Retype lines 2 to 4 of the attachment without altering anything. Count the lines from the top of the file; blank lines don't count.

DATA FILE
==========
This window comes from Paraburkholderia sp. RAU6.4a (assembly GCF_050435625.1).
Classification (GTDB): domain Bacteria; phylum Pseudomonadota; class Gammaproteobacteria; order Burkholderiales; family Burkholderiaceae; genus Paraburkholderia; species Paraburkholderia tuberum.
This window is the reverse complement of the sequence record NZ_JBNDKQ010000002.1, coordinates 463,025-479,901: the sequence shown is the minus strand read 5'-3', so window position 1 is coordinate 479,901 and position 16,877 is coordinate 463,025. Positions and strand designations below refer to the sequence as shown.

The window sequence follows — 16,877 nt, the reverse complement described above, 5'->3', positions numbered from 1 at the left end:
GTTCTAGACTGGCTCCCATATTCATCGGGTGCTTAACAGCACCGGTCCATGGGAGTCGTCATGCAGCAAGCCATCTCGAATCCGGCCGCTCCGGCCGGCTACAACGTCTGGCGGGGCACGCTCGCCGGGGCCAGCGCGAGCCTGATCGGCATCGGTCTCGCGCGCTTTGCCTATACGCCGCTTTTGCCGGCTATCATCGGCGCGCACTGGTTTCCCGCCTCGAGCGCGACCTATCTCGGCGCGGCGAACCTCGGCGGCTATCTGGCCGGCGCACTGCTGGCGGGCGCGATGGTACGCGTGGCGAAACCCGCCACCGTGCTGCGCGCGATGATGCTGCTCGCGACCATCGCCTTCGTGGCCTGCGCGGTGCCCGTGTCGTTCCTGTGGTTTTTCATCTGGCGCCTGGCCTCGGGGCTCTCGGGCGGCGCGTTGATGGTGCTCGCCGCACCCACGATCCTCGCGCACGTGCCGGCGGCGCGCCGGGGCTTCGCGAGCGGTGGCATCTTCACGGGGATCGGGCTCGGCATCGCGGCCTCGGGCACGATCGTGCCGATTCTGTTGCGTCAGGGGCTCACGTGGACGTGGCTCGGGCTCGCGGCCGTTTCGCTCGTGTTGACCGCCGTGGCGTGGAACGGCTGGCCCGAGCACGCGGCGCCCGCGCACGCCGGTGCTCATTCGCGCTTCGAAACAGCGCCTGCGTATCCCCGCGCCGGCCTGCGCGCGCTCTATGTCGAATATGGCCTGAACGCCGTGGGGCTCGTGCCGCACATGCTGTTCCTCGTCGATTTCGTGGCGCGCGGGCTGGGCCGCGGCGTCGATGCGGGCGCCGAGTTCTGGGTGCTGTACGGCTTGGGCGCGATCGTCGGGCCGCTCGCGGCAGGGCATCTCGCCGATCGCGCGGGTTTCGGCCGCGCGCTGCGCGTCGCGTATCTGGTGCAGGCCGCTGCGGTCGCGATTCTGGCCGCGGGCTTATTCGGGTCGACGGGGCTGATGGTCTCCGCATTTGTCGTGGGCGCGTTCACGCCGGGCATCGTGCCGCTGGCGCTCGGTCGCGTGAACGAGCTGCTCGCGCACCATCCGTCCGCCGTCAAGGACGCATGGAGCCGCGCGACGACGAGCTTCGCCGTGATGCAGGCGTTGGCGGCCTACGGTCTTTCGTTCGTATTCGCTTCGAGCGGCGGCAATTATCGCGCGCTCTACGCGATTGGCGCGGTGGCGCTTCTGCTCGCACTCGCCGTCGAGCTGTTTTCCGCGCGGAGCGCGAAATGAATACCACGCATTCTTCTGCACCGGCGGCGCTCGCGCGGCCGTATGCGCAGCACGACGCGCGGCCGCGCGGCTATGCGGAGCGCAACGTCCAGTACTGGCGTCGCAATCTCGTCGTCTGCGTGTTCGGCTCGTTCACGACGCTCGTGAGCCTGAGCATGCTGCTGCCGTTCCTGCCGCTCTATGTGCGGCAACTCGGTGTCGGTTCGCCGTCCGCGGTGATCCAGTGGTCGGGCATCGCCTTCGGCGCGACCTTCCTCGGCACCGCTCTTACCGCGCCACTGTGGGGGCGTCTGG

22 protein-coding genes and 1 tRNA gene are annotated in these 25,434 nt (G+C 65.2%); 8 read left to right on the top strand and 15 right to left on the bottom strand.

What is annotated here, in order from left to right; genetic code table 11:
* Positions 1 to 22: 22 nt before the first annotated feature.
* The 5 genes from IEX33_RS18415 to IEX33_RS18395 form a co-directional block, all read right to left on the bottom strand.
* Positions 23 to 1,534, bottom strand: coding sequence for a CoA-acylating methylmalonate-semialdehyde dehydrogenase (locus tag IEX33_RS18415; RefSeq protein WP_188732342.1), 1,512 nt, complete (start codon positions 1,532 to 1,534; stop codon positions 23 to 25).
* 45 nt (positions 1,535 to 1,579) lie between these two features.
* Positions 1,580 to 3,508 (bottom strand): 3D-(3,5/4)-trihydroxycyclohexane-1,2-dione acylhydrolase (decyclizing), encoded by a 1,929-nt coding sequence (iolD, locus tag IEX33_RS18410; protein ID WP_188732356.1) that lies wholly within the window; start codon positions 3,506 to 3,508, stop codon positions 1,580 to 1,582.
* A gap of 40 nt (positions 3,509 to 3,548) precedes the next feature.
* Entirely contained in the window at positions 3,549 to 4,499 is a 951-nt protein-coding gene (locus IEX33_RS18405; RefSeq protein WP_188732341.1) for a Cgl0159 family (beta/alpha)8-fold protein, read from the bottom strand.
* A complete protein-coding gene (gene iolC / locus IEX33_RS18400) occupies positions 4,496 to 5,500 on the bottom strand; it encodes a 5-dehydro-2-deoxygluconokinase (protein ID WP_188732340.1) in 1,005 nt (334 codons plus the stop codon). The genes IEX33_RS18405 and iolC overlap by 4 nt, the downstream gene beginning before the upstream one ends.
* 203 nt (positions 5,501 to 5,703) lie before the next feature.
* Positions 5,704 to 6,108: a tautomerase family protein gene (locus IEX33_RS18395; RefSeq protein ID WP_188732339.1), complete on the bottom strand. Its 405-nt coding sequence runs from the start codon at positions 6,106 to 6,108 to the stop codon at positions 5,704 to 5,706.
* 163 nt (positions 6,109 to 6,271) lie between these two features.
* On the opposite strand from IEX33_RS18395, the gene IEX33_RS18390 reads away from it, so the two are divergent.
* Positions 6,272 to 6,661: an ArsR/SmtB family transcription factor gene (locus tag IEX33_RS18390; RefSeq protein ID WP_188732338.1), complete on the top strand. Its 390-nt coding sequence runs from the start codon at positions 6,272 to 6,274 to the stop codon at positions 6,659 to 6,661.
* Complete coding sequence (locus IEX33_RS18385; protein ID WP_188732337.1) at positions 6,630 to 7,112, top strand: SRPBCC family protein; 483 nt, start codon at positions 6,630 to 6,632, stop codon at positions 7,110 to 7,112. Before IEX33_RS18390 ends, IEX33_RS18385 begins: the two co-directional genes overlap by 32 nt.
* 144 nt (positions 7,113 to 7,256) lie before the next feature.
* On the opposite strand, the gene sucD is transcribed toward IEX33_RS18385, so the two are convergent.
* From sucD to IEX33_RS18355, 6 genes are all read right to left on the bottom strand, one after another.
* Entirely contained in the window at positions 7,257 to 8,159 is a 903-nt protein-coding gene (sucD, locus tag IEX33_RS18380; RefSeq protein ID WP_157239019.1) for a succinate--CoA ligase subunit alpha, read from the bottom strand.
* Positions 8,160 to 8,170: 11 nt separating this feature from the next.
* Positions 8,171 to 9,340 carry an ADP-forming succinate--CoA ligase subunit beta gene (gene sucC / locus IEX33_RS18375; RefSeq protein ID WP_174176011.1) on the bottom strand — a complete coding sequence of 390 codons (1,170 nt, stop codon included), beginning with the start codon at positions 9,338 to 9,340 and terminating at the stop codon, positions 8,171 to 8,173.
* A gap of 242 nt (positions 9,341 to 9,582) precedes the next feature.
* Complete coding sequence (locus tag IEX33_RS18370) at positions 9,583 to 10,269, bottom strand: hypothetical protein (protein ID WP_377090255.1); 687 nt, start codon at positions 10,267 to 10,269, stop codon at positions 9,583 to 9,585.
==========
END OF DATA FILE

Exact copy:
Classification (GTDB): domain Bacteria; phylum Pseudomonadota; class Gammaproteobacteria; order Burkholderiales; family Burkholderiaceae; genus Paraburkholderia; species Paraburkholderia tuberum.
This window is the reverse complement of the sequence record NZ_JBNDKQ010000002.1, coordinates 463,025-479,901: the sequence shown is the minus strand read 5'-3', so window position 1 is coordinate 479,901 and position 16,877 is coordinate 463,025. Positions and strand designations below refer to the sequence as shown.

The window sequence follows — 16,877 nt, the reverse complement described above, 5'->3', positions numbered from 1 at the left end: